The Rule That Makes All the Difference - Your Dog Will Thank You

The Rule That Makes All the Difference - Your Dog Will Thank You


As a puppy, she enthusiastically pulled on leash in her desire to get close to the people and dogs she saw. She was very friendly and social, at least initially when she was young. In addition, her owner allowed strange dogs and people to approach her for the same reason: because they were interested in interacting with her. As the pup matured, however, she became less and less friendly towards other dogs who approached. She sometimes growled or froze or showed her front teeth. She occasionally snapped or “snarked.” Eventually, she would even preemptively assume subtle defensive posturing at the mere sight of another dog. She was bracing herself emotionally for the inevitable: an uncomfortable situation over which she had little control.

Her owner struggled with handling her dog in these situations. Like many dog owners, she had bought into the concept that dogs should be able to “say hi” to dogs they encountered. It was the polite thing to do, right?

A significant oversight in this practice is the failure to consider how a dog feels about being forced to interact with others. It’s a slippery slope. A dog can quickly learn to employ offensive aggressive techniques as a default behavior to avoid having to interact.

Full disclosure: the dog owner described above was me, many moons ago. The dog was Dory, a Standard Poodle puppy, my first dog. I’d been soaking up all sorts of information about raising and training puppies, but nowhere was there a universally endorsed “best practices for handling your dog in public” manual. It should be required reading for all dog owners…

I realized I needed to make changes in how I handled Dory so that she was happier, I was happier, and our relationship was better. I couldn’t expect her to change. It was up to me. But what could I do?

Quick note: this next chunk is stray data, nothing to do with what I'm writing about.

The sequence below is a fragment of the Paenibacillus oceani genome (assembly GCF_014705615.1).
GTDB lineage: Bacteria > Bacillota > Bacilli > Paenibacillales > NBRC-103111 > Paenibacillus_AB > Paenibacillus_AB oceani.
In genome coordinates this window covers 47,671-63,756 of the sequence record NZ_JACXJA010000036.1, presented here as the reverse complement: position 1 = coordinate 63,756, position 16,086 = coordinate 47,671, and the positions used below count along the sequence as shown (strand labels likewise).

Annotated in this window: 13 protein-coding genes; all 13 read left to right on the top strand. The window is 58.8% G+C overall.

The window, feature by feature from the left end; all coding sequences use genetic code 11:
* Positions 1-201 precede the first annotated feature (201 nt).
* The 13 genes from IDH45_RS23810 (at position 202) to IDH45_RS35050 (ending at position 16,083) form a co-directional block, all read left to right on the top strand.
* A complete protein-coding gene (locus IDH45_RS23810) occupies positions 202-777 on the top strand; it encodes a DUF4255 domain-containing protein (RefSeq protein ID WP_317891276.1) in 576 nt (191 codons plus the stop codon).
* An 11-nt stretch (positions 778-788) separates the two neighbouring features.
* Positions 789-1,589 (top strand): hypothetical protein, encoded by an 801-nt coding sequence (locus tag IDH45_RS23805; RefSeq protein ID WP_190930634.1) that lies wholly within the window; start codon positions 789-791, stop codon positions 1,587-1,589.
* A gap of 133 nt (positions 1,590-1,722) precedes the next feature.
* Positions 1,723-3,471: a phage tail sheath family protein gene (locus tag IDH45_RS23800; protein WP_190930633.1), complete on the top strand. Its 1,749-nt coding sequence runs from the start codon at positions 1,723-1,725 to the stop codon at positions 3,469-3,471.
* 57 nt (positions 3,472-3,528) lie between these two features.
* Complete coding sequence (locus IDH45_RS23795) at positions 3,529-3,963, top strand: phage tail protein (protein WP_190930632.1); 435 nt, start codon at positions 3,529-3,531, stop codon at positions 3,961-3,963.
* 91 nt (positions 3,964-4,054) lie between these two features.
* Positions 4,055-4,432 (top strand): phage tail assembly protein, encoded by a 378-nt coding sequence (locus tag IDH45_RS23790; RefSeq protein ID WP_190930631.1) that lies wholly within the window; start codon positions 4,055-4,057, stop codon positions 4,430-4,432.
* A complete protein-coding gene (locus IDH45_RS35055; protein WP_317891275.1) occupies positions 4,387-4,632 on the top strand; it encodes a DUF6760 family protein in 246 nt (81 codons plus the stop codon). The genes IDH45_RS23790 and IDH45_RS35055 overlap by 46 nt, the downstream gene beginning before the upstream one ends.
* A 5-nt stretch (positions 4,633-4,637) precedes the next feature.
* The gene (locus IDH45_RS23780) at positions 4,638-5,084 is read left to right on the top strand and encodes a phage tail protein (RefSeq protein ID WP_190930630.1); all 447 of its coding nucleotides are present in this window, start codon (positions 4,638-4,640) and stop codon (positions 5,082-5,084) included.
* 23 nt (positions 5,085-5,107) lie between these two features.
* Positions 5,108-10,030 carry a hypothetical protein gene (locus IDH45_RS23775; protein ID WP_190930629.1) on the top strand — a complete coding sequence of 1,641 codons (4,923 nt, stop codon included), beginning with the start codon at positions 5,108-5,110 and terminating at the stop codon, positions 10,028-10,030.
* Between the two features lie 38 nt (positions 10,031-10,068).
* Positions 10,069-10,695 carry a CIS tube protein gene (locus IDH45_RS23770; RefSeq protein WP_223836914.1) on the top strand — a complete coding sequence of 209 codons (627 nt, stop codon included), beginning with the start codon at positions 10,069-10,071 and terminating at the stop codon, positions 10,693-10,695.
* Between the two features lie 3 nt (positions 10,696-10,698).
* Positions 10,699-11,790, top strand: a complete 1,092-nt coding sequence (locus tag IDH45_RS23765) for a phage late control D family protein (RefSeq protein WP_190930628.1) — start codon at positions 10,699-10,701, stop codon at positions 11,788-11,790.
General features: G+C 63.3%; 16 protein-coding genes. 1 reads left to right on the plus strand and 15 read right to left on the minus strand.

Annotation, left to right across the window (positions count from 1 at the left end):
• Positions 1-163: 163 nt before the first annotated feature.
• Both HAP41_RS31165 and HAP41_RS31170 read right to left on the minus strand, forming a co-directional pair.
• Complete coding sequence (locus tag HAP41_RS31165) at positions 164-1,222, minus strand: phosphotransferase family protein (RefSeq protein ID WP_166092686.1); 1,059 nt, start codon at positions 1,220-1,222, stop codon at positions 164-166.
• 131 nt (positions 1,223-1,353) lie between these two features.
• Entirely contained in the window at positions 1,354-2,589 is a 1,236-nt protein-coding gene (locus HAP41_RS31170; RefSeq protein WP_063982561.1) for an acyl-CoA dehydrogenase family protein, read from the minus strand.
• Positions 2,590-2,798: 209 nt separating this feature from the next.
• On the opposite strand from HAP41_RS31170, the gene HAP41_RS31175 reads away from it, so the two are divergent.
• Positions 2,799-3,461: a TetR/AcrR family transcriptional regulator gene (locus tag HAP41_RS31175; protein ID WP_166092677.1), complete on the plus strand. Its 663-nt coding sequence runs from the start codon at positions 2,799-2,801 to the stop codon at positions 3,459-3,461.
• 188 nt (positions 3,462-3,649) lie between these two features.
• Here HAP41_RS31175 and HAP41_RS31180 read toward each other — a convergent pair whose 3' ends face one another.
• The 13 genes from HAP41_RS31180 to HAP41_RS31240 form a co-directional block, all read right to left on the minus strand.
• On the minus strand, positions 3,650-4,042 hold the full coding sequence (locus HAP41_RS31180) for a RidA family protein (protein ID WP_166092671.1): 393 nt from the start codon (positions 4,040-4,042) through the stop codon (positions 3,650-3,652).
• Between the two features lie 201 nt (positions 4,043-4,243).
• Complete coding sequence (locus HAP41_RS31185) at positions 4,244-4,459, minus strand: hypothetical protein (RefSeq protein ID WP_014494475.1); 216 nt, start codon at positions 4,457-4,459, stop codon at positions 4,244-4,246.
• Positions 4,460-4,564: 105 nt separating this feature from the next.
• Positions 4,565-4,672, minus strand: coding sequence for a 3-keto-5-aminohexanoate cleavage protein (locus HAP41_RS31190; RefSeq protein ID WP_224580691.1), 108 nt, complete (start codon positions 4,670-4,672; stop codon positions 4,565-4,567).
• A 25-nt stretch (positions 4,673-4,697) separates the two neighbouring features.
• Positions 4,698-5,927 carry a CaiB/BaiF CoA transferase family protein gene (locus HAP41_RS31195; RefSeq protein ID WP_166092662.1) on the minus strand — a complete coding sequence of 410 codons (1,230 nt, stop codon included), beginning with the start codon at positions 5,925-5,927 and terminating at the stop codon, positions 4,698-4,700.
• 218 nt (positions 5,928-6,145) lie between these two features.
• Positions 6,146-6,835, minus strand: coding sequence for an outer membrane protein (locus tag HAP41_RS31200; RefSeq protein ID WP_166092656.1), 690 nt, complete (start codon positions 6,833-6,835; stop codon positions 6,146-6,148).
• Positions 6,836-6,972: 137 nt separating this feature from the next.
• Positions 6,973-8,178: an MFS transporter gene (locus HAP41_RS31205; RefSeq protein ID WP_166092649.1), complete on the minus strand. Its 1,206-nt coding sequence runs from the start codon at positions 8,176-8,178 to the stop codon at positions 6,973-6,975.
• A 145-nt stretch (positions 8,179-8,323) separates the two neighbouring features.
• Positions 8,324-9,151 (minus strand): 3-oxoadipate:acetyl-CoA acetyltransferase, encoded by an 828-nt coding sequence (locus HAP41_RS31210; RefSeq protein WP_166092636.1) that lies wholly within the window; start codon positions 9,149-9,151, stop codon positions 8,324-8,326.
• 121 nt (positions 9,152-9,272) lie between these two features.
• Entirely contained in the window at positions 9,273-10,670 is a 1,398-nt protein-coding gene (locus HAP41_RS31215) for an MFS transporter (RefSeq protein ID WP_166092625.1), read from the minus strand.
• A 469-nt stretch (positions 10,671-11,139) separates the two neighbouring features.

Instead of continuing to go out and hope for the best, with unrealistic expectations for a spontaneous and magical transformation, I asked myself some specific questions.

Q: What did I want when Dory was on leash?

  • I wanted our excursions to be in partnership, providing fun, shared experiences
  • I wanted Dory to feel safe and comfortable
  • I wanted our leash skills to improve so there was less pulling and more connection
  • I wanted “on leash” to mean “no interactions with other dogs.”

Q: What didn’t I want?

  • I didn’t want Dory to enter other dogs’ personal spaces
  • I didn’t want other dogs to enter her personal space

The New Meet-Free Rule

No dogs were allowed to come into Dory’s space when she was on-leash and she wasn’t permitted to enter other dogs' spaces when on-leash.

What I did to implement this rule included:

  • Letting go of the ill-conceived idea that dogs should be allowed to “say hi” to any and every dog they encounter. It’s not in anyone’s best interest to embrace this concept.
  • Fitting Dory to an anti-pull harness
  • Learning techniques to mitigate pulling and strengthen attention skills. This included increasing the frequency of rewards, the value of those rewards, and keeping leash walking sessions short and successful.
  • Increasing my value to Dory through play and rewards. We took those games into a variety of environments.
  • Being vigilant about the presence of other dogs and managing Dory’s space so that there was no possibility of interactions.
  • Saying “no, thank you” when other dog owners suggested their dog “say hi” to Dory, even if that meant the other owner considered me to be rude.
  • Learning some evasive maneuvers if the other dog’s owner pursued us.

A Salient Shift

It took very little time for our walks to feel very, very different. If Dory could talk, I know she would have thanked me. Gone was the dread of “greetings” gone wrong, gone was the posturing. In their place was a happier, more attentive dog.

Imagine how many problems would be prevented if we all practiced this rule with our leashed dogs. There would be no dog bites, strangers wouldn’t get jumped on, there’d be less reactivity and barking, just to name a few.

What does your dog focus on when you take her for an off-leash walk? How often do you offer her rewards? Where is her focus? Yours?

Happy Training!

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